A group of China’s national swimming team, including Olympic champion Sun Yang, is currently training in Kunmig, capital of southwest China’s Yunnan Province. Xu Jiayu and Ye Shiwen are also among the athletes logging meters at altitude, 1500m above sea level, for more than 3 weeks in preparation for this year’s World Championships.
“Training at high land can help athletes be better prepared physically,” said Zhu Zhigen, Sun’s coach. (Xinhuanet)
“2019 is vital for the preparation of Tokyo Olympics and we should also seize the opportunity in South Korea, as top swimmers will be there for world championship this year,” Zhu added.
Both Sun and Xu were honorable mentions for our SwimSwam Swammy Award for Male Asian Swimmer of the Year. During 2018 the 23-year-old proved himself as a formidable foe to the backstroking world, establishing a new World Record in the men’s SCM 100 sprint. While competing at the World Cup in Tokyo, Xu threw down a time of 48.88 to register as a new Chinese National Record, Asian Continental Record and World Record.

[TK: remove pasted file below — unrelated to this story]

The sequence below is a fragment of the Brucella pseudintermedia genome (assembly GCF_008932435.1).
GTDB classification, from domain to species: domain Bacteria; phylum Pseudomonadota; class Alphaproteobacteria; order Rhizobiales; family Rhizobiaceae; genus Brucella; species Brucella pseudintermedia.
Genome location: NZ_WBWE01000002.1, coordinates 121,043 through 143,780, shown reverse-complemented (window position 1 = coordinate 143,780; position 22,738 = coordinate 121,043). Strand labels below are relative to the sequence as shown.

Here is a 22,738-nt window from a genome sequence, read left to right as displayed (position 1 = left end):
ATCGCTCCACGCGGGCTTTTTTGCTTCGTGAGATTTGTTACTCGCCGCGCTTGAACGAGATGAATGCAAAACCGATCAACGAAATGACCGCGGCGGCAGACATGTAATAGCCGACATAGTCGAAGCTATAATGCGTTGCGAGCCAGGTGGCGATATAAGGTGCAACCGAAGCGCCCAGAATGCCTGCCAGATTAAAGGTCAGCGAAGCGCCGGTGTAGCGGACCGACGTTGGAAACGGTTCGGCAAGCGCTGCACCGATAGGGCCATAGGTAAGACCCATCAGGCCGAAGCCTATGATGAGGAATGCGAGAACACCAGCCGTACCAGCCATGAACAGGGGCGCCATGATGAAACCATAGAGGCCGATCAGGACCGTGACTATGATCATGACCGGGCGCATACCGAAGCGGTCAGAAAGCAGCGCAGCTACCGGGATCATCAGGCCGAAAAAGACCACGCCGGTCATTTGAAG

For Sun’s part, the multiple Olympic gold medalist crushed a sweep of the men’s mid-distance freestyle events at this year’s Asian Games. The freestyle ace took the men’s 200 (1:45.43), 400 (3:42.92), 800 (7:48.36) as well as the 1500 in 14:58.53. He didn’t participate in the Pan Pacific Championships, but made a very impactful cameo appearance at the Short Course World Championships.
Sun joined the threesome of Ji Xinjie, Xu and Wang Shun, combining to claim the men’s 4x200m freestyle relay bronze medal in an overall time of 6:47.53. The outing finished behind winning team Brazil, who notched a World Record for gold, and Russia who earned silver. All of the top 3 teams dipped under the previous WR mark set by Russia 8 years ago.
Sun produced a game changing split of 1:41.25 to keep China on the podium.
2012 Olympic champion Ye fell just .25 shy of earning a medal in Hangzhou, clocking 2:05.79 to finish 4th in the women’s 200m IM final. She also earned 6th place in the women’s 200m breaststroke (2:19.52).